Oh Yes, They Lied
Next time you’re arguing with a conservative whether the Bush administration lied about the intelligence in the run-up to the Iraq war, or whether it innocently had the same faulty intelligence from the prior administration and every other allied country, after the new Senate Intelligence Committee report you can say: they lied.
From MSNBC’s Countdown interview with former Bush & Clinton counter-terrorism chief Richard Clarke:
OLBERMANN: I use the word lie. The [Senate] report does not use the word lie. Are there lies?
CLARKE: There certainly are and this is a big report. What it says is statements by the president were not substantiated by intelligence. And then it stays statements by the president were contradicted by available intelligence. In other words, they made things up. And they made them up and gave them to Colin Powell and others who believed them.
I think Colin Powell did not know he was lying, but he was. He was given intelligence that people in the intelligence community at the time knew were not true. This is not a case of 20/20 hindsight. This is a case of what was available then.
The National Intelligence Estimate on Iraq and weapons of mass destruction was read by seven senators before they voted to go to war. And one was the chairman of the intelligence committee, Bob Graham, who read it and went to the floor of the Senate and said, I read it. I’m chairman of the Intelligence Committee. It’s not persuasive. There’s not a good case here for this war.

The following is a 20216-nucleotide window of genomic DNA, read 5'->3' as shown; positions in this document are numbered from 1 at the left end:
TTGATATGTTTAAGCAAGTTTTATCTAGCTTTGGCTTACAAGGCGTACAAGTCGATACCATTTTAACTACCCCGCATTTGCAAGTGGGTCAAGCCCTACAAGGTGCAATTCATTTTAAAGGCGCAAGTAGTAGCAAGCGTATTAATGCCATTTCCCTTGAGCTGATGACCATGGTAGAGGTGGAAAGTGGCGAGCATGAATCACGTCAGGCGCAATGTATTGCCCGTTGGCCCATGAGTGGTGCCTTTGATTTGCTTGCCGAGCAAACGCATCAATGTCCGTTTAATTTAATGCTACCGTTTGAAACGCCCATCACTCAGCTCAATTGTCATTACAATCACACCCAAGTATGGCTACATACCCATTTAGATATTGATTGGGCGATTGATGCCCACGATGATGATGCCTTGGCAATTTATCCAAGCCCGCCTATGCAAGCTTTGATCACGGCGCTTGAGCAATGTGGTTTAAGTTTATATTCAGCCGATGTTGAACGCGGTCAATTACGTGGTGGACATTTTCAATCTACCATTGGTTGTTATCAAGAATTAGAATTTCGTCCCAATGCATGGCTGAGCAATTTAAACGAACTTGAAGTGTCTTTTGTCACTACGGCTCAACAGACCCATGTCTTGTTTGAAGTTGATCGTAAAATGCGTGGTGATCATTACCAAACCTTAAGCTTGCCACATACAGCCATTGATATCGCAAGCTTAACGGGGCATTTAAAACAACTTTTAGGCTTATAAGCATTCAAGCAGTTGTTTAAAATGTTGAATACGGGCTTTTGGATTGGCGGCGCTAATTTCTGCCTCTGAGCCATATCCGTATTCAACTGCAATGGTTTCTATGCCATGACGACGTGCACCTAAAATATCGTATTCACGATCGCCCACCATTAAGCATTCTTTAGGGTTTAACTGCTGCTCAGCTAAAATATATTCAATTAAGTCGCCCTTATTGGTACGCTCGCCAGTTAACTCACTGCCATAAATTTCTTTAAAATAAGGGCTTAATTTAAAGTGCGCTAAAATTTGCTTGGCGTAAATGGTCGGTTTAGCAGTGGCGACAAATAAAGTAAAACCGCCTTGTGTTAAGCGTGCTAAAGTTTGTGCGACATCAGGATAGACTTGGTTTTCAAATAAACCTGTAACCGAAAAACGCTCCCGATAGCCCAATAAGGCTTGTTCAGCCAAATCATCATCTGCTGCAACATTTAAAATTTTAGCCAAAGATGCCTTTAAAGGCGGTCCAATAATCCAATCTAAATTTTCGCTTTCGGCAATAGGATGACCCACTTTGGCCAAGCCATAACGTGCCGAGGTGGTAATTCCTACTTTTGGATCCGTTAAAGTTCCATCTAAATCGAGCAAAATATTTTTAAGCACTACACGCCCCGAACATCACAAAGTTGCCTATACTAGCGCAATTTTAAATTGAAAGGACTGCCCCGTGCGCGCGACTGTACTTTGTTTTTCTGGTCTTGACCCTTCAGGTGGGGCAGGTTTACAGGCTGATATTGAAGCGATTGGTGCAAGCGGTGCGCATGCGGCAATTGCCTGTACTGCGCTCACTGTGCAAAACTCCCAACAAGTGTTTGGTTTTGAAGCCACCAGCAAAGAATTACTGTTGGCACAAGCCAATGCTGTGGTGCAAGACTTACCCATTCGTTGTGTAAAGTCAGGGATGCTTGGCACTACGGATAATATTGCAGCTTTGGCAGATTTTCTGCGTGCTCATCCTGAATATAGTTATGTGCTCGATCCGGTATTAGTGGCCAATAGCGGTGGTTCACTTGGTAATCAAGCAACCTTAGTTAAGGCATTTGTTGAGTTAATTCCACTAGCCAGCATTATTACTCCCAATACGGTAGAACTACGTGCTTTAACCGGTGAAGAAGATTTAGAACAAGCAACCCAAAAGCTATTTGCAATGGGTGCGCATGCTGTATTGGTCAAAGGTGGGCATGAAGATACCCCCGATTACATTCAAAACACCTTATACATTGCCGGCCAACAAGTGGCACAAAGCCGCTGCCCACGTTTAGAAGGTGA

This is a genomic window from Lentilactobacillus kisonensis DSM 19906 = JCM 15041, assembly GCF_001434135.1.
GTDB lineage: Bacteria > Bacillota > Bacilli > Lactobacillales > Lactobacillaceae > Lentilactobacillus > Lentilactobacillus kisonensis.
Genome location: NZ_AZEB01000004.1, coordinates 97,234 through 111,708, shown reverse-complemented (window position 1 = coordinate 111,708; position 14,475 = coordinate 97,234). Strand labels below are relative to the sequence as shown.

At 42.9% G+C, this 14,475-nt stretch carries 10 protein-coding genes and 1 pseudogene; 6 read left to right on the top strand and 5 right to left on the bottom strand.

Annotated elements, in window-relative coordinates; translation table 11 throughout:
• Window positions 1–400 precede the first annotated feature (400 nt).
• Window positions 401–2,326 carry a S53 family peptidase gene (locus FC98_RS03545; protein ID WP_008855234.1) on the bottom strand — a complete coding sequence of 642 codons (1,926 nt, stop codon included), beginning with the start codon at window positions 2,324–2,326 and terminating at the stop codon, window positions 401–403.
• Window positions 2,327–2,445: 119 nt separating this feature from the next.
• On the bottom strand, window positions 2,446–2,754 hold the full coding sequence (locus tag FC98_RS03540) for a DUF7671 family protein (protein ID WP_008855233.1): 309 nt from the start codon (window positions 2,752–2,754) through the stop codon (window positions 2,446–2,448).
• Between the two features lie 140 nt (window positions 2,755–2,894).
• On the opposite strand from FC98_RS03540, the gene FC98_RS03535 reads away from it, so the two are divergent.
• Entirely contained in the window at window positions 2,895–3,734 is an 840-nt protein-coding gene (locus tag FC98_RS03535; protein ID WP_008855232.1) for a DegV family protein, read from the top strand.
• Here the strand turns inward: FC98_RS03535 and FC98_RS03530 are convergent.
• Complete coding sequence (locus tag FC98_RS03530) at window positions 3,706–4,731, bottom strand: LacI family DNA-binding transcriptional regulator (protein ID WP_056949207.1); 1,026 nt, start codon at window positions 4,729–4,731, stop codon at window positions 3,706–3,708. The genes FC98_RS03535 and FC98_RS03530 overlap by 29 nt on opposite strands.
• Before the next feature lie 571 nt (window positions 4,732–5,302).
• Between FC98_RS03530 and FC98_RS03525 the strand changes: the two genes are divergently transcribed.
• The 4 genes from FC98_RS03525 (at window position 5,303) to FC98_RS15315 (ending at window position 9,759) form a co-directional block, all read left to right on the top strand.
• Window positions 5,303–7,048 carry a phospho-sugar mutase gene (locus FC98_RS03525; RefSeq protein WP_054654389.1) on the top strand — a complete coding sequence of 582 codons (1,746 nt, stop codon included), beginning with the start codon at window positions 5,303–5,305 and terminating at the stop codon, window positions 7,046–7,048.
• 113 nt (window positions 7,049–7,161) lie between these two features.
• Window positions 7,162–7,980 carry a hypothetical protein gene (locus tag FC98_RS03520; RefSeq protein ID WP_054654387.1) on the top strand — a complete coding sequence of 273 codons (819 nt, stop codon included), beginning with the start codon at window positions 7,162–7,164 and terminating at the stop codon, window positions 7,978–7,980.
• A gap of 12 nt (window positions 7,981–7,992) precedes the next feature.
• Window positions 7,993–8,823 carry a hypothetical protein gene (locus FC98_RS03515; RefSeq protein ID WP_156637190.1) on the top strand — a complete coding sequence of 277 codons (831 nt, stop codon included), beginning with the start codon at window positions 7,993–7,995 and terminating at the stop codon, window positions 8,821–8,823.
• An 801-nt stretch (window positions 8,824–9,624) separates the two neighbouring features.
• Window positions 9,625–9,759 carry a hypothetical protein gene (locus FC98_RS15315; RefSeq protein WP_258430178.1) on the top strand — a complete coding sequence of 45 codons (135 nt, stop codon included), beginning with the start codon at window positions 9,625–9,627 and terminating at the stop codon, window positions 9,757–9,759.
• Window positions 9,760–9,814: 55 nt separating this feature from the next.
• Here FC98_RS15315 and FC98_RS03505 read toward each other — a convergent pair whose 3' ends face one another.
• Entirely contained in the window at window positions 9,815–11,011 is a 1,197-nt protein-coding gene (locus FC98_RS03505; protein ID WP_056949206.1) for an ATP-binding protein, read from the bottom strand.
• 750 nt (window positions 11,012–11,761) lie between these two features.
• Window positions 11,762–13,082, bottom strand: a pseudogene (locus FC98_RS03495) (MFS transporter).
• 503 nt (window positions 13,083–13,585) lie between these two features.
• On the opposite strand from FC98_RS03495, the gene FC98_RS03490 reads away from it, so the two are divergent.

So people had the opportunity at the time, if they were reading the intelligence that was available to them. And to say that this is only something that we could have known years later, it’s just not true.
OLBERMANN: We knew about Senator Graham’s doubts. We already knew about the dissident intel agencies, the doubts about the aluminum tubes were instantaneous, the doubts about the clandestine meetings in Germany that never happened. What are we to make now, in the light of the political realities of today, of Senator McCain’s undiminished enthusiasm for and defense of war, and specifically this remarkable claim that every intel assessment of the time was screaming WMD?
CLARKE: Senator McCain’s statements are contradicted by the facts too, the facts in a Senate report, the facts that Republican senators voted for. He is a big proponent of the war but he is also now justifying the intelligence claims of the president, which now we have the evidence, we have the proof, four years too late, that those statements were flat-out wrong. And these weren’t close calls. They made things up.